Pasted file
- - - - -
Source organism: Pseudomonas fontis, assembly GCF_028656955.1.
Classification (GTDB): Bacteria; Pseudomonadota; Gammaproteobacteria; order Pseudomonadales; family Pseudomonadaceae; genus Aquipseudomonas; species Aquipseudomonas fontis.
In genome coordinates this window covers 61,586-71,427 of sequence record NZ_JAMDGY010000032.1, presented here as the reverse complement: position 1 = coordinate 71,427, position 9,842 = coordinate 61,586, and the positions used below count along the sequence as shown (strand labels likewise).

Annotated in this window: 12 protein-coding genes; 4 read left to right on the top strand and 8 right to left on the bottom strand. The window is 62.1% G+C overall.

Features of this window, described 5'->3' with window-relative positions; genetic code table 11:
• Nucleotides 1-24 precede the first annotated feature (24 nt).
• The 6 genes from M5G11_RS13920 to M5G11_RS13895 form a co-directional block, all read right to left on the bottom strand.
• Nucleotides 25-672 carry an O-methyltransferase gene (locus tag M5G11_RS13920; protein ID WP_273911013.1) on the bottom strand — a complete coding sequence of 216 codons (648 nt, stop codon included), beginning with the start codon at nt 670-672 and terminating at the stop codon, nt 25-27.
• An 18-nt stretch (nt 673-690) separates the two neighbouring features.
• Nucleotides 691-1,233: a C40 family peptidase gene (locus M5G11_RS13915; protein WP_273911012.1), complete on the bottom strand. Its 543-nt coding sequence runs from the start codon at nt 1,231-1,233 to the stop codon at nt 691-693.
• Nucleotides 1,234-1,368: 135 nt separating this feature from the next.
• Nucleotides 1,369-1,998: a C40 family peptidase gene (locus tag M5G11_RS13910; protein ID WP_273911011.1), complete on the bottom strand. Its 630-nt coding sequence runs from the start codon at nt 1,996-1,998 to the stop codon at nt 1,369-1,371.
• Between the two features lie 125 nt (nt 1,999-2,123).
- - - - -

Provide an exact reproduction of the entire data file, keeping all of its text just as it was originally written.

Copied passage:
Source organism: Pseudomonas fontis, assembly GCF_028656955.1.
Classification (GTDB): Bacteria; Pseudomonadota; Gammaproteobacteria; order Pseudomonadales; family Pseudomonadaceae; genus Aquipseudomonas; species Aquipseudomonas fontis.
In genome coordinates this window covers 61,586-71,427 of sequence record NZ_JAMDGY010000032.1, presented here as the reverse complement: position 1 = coordinate 71,427, position 9,842 = coordinate 61,586, and the positions used below count along the sequence as shown (strand labels likewise).

Annotated in this window: 12 protein-coding genes; 4 read left to right on the top strand and 8 right to left on the bottom strand. The window is 62.1% G+C overall.

Features of this window, described 5'->3' with window-relative positions; genetic code table 11:
• Nucleotides 1-24 precede the first annotated feature (24 nt).
• The 6 genes from M5G11_RS13920 to M5G11_RS13895 form a co-directional block, all read right to left on the bottom strand.
• Nucleotides 25-672 carry an O-methyltransferase gene (locus tag M5G11_RS13920; protein ID WP_273911013.1) on the bottom strand — a complete coding sequence of 216 codons (648 nt, stop codon included), beginning with the start codon at nt 670-672 and terminating at the stop codon, nt 25-27.
• An 18-nt stretch (nt 673-690) separates the two neighbouring features.
• Nucleotides 691-1,233: a C40 family peptidase gene (locus M5G11_RS13915; protein WP_273911012.1), complete on the bottom strand. Its 543-nt coding sequence runs from the start codon at nt 1,231-1,233 to the stop codon at nt 691-693.
• Nucleotides 1,234-1,368: 135 nt separating this feature from the next.
• Nucleotides 1,369-1,998: a C40 family peptidase gene (locus tag M5G11_RS13910; protein ID WP_273911011.1), complete on the bottom strand. Its 630-nt coding sequence runs from the start codon at nt 1,996-1,998 to the stop codon at nt 1,369-1,371.
• Between the two features lie 125 nt (nt 1,999-2,123).